[hel-i-kon, -kuhn]
Helicon, Gr. Elikón, mountain group, c.20 mi (30 km) long, central Greece, in Boeotia; it rises to 5,736 ft (1,748 m). Helicon formed part of the border between ancient Boeotia and Phocis. In Greek legend it was the abode of the Muses and sacred to Apollo. The fountains of Hippocrene and Aganippe are on the slopes of Mt. Helicon. The temple of the Muses was situated in the eastern part of the mountain, at the foot of which were Thespiae and Ascra, home of Hesiod.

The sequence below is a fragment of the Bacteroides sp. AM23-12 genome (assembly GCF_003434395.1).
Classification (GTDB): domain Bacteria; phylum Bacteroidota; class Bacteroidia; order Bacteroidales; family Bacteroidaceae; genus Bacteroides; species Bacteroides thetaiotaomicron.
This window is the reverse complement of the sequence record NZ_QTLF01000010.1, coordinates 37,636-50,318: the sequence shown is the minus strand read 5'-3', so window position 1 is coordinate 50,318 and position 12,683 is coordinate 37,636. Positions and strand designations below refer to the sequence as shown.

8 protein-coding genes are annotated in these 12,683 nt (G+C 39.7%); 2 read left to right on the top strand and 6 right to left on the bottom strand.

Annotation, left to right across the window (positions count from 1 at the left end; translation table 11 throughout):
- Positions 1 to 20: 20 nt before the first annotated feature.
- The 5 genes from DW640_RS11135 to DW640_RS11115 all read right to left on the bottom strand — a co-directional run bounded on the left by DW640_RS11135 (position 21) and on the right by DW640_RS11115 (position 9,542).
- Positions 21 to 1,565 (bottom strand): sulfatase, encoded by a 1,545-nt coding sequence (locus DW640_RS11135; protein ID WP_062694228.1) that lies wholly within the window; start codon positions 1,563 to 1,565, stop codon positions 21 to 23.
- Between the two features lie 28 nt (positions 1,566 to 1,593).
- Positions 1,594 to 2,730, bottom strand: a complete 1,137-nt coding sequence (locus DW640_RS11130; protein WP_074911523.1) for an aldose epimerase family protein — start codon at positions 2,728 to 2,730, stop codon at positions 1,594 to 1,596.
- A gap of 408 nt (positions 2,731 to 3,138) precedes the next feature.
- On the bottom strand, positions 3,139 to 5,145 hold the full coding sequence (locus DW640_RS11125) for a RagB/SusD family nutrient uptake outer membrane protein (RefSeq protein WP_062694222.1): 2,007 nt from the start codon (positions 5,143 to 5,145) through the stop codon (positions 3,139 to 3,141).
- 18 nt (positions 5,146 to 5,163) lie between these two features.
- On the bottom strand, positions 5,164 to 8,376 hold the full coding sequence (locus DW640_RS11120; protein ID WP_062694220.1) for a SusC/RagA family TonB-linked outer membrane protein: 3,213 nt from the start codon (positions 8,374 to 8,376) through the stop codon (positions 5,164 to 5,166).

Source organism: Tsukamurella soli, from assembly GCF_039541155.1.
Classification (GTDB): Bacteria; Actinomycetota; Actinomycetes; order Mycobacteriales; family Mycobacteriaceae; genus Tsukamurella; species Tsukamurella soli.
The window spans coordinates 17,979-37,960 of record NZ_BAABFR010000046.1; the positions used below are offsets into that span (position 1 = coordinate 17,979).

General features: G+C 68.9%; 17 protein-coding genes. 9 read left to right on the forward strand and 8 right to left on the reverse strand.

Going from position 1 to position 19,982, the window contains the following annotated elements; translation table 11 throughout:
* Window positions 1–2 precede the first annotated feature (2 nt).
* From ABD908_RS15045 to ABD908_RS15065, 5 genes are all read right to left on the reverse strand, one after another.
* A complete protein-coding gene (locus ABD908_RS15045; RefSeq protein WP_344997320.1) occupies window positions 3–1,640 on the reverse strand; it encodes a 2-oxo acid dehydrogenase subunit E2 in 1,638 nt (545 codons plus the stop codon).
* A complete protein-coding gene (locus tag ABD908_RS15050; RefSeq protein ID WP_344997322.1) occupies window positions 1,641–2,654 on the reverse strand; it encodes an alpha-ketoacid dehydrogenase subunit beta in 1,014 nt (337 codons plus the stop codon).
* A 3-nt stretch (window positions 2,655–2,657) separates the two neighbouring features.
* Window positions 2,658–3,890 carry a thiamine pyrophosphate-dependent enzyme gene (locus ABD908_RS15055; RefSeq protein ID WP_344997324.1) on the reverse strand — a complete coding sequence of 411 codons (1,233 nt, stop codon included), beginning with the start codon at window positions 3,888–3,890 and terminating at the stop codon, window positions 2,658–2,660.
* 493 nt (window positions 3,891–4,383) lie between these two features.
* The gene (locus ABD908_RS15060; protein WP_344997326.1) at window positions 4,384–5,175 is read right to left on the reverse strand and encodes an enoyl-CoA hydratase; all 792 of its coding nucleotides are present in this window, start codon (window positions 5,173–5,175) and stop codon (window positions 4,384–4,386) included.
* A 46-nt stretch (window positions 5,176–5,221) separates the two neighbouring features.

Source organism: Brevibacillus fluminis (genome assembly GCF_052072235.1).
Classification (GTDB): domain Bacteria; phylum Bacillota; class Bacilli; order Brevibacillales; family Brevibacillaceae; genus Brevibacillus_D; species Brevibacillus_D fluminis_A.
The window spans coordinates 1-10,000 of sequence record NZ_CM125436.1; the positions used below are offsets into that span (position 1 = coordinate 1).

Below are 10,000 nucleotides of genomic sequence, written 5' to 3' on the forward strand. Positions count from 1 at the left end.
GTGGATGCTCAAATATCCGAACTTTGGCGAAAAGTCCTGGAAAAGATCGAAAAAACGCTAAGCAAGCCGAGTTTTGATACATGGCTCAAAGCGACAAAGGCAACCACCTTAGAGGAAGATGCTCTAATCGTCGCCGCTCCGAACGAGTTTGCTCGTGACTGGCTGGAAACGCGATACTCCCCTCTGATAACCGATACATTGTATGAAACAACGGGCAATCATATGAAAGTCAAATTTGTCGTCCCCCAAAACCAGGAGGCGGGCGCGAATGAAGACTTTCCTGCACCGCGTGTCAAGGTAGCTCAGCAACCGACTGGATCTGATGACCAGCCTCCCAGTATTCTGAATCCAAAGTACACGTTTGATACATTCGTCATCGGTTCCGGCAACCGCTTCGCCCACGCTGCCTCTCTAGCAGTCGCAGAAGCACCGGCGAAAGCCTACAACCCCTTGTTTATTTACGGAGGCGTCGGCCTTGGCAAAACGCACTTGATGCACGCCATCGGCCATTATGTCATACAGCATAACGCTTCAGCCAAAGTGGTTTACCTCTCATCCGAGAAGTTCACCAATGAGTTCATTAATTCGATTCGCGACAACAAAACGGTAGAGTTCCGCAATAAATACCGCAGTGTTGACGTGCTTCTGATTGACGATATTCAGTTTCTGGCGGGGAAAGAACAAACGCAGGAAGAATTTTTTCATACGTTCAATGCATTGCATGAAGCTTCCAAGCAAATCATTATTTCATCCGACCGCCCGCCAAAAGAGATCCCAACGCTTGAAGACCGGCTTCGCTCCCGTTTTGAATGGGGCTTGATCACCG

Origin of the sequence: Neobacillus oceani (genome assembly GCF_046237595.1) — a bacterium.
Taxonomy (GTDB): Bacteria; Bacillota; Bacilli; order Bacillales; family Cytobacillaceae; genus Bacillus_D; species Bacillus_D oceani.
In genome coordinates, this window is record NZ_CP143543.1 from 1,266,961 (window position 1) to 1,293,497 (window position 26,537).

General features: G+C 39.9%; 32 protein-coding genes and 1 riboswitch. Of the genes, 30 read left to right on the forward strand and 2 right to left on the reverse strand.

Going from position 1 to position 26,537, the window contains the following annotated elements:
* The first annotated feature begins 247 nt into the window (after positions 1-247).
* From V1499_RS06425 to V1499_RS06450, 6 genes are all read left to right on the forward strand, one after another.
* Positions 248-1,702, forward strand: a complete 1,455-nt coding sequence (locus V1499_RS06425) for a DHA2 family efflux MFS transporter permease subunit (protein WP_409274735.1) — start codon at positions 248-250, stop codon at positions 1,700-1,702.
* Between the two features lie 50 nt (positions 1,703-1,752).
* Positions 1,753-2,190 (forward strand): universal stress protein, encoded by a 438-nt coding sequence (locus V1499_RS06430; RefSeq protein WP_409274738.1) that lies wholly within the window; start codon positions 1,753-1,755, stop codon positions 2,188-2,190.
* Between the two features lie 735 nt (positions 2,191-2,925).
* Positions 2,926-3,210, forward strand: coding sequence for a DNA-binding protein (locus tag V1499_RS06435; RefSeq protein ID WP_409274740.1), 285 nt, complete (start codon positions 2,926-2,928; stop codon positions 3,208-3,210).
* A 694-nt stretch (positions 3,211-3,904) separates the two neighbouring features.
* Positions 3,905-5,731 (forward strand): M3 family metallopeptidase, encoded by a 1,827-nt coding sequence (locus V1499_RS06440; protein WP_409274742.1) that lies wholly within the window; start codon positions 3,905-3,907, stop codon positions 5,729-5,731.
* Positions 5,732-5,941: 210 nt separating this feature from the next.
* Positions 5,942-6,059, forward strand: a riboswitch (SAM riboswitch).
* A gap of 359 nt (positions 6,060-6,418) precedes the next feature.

or helicon

Spiral circular bass or contrabass tuba. Traditionally made of brass, it is now often made of fibreglass for lightness. The helicon was probably first developed in Russia but was perfected in Vienna in 1849 by Ignaz Stowasser, who manufactured it in various sizes. John Philip Sousa designed a removable and rotatable bell for the instrument in 1892, giving the new design his own name. Designed for portability, the instruments have become standard in marching bands.

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